How it all began

From hiding place to museum

For two years during the Second World War, the Secret Annex served as a hiding place for Anne Frank and the other people there. After the war, it fell into disrepair. The Anne Frank House was established in 1957 and its main purpose was to preserve the hiding place.

The return of Otto Frank

In June 1945, Otto Frank was the only one of the people from the Secret Annex to return from Auschwitz. Together with his staff, Otto tried to rebuild Opekta and Pectacon, his companies. The former hiding place, the Secret Annex, was left empty.

Purchase and sale of the hiding place

After the war, the previous hiding place at Prinsengracht 263 and the neighbouring properties had fallen into disrepair. In 1950, the Berghaus textile factory wanted to buy the houses on the corner of the Prinsengracht and the Westermarkt. Prinsengracht 263 was one of them. Berghaus planned to demolish the buildings and construct a new factory building.

Otto Frank struggled when the demolition was announced. He was renting the building from Wessels, the owner, and they had agreed upon his right of first refusal. In 1953, Opekta bought the building from Wessels. However, they lacked the funds for proper restoration work.

In 1954, Otto Frank reluctantly sold the building to Berghaus. Demolition seemed inevitable, the former hiding place was completely empty and dilapidated.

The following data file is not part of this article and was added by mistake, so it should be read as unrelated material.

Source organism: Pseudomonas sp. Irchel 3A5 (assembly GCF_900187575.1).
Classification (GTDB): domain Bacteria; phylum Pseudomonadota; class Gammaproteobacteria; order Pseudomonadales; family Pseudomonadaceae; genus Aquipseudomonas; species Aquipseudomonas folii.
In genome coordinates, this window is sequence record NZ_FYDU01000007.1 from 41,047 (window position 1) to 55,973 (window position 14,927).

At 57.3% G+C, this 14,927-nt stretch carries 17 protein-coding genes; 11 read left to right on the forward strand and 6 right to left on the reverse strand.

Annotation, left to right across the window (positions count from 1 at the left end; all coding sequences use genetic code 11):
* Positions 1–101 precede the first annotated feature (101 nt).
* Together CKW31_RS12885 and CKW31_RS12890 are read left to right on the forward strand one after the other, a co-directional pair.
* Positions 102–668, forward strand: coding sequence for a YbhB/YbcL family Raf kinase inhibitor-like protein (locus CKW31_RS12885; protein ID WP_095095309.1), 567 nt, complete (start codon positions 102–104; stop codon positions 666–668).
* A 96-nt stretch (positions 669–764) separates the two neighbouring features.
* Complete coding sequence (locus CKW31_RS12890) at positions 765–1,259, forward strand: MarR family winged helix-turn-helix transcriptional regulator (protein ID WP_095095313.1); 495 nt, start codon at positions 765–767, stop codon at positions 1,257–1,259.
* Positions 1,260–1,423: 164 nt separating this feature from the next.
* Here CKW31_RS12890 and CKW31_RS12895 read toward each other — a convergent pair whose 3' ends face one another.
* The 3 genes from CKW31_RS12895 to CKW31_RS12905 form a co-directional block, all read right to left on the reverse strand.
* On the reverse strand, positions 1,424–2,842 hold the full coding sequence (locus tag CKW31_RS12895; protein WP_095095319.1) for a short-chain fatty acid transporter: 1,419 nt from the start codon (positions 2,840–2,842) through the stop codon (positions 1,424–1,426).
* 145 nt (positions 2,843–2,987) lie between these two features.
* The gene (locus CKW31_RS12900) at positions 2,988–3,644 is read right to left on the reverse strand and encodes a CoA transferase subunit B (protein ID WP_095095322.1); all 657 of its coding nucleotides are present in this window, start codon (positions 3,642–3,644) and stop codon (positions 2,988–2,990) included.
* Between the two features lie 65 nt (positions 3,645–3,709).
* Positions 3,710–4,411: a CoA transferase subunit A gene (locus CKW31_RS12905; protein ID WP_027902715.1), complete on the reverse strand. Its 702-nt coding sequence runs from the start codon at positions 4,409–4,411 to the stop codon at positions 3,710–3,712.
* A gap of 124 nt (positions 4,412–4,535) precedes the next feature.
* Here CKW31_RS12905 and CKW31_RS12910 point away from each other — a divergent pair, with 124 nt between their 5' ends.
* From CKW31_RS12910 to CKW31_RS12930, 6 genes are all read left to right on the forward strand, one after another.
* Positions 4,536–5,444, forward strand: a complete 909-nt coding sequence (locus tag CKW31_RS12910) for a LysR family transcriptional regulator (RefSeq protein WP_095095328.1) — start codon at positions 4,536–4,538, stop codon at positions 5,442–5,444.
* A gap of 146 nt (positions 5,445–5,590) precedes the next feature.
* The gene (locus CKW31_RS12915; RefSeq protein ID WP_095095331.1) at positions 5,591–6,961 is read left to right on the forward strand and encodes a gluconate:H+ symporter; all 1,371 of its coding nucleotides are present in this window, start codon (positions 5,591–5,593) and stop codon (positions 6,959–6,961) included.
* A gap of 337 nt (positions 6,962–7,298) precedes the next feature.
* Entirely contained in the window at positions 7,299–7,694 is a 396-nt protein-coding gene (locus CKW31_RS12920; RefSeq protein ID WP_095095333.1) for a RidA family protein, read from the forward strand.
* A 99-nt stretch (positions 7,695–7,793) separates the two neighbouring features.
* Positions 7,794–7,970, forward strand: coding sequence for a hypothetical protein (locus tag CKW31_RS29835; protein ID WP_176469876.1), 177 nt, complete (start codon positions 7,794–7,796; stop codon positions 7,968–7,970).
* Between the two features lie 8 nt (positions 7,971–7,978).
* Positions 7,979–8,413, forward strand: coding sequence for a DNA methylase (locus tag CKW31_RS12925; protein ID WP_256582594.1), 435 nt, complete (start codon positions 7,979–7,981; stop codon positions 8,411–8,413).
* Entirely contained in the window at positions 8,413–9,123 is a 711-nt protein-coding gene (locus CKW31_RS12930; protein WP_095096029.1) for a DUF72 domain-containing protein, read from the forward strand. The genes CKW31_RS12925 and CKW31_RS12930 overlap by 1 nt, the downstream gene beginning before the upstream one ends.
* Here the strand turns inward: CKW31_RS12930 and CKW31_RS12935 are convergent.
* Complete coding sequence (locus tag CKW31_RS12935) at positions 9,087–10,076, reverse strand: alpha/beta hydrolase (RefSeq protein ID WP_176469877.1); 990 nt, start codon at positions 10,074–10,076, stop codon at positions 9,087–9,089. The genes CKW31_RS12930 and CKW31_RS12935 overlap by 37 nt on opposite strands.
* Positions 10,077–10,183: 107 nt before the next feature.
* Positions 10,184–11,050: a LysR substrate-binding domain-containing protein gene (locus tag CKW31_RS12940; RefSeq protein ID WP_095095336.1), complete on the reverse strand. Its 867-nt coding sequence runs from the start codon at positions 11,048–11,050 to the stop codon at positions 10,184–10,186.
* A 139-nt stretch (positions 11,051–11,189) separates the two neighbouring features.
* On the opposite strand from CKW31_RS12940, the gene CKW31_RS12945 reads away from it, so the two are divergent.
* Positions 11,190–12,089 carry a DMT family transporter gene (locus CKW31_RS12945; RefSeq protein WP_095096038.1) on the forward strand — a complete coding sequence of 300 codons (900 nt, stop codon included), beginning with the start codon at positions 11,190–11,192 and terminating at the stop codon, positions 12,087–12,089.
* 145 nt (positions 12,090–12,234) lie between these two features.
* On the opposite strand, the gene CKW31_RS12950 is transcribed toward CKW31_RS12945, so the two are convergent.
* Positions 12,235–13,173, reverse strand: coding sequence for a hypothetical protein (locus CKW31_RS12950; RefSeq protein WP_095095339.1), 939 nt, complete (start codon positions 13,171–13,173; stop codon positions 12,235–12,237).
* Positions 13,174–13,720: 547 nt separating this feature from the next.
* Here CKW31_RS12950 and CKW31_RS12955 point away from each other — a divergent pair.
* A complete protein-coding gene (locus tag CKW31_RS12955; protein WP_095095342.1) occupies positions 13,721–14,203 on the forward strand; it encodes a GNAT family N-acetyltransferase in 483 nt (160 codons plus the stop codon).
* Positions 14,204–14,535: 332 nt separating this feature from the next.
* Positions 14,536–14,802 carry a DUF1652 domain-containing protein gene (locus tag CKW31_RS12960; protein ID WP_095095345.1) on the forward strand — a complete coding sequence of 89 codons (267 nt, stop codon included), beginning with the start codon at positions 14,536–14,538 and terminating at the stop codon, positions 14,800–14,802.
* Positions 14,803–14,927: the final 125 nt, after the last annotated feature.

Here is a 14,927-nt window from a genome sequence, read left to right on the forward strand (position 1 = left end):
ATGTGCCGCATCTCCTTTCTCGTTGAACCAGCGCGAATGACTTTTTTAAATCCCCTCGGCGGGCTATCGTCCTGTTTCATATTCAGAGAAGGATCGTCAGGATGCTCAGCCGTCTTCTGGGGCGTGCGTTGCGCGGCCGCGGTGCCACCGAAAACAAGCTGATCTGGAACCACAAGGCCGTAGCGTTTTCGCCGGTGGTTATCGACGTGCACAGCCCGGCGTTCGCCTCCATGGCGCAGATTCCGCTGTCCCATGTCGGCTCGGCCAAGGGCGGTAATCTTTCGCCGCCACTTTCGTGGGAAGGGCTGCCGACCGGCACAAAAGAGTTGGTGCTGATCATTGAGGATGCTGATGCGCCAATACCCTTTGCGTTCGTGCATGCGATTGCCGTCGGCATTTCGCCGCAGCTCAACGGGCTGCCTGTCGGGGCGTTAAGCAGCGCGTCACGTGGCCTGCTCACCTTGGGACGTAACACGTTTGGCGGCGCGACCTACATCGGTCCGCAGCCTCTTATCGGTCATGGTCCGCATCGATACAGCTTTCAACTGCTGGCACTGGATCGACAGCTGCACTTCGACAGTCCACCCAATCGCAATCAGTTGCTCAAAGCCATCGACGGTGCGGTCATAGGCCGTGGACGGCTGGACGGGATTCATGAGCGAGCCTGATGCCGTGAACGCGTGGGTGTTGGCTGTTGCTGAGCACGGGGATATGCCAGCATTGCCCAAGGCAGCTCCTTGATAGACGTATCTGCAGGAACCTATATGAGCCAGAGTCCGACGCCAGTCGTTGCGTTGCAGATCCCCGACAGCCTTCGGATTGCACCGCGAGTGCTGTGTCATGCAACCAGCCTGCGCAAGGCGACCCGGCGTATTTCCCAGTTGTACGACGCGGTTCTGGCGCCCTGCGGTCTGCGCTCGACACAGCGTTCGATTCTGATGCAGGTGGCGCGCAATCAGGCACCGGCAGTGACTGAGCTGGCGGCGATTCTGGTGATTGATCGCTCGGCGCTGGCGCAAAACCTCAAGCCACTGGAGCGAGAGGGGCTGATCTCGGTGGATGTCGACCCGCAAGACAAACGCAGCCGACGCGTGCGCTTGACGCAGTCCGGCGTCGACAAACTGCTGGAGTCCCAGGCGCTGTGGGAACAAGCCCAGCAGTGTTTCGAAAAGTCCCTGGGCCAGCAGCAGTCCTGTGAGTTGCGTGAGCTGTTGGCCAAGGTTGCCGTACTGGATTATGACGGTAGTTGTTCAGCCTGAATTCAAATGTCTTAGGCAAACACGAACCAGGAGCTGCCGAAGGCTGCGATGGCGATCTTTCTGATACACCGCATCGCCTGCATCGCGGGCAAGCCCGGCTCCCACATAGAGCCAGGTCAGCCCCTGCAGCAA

Saved from demolition

A committee of prominent citizens of Amsterdam took the initiative to save the building where Anne had written her diary from demolition. The Anne Frank House organisation was established in 1957 and its main purpose was to preserve the hiding place and open it up to the public, and to promote the ideals of Anne Frank in the process.

Building donated by Berghaus

The Berghaus company abandoned its plans for a new factory building on the corner of the Prinsengracht and in 1957 donated the former hiding place at Prinsengracht 263 to the Anne Frank House organisation. The neighbouring properties were purchased by a property developer.

After long negotiations with the organisation, the project developer agreed to sell all properties for 350,000 guilders. Mr Van Hall, the then mayor of Amsterdam, personally committed to raising the amount but succeeded only in part.

In 1958, the municipality of Amsterdam and the University of Amsterdam jointly planned for student housing in the buildings on the corner of the Prinsengracht and the Westermarkt. The University provided the advance funding and made up the shortage of the Anne Frank House. And so, the former hiding place was eventually saved.

The opening of the Anne Frank House

The hiding place at Prinsengracht 263 was restored and it opened to the public on 3 May 1960. The Secret Annex was left empty at the request of Otto Frank. After the opening, the number of visitors to the House increased continuously, from several tens of thousands in the first years, to 1.2 million visitors a year today.

‘After the Anne Frank House had been restored, they asked me if I wanted to have the rooms refurnished. But I said, ‘No. They took everything out during the war, and I want to keep it that way.’’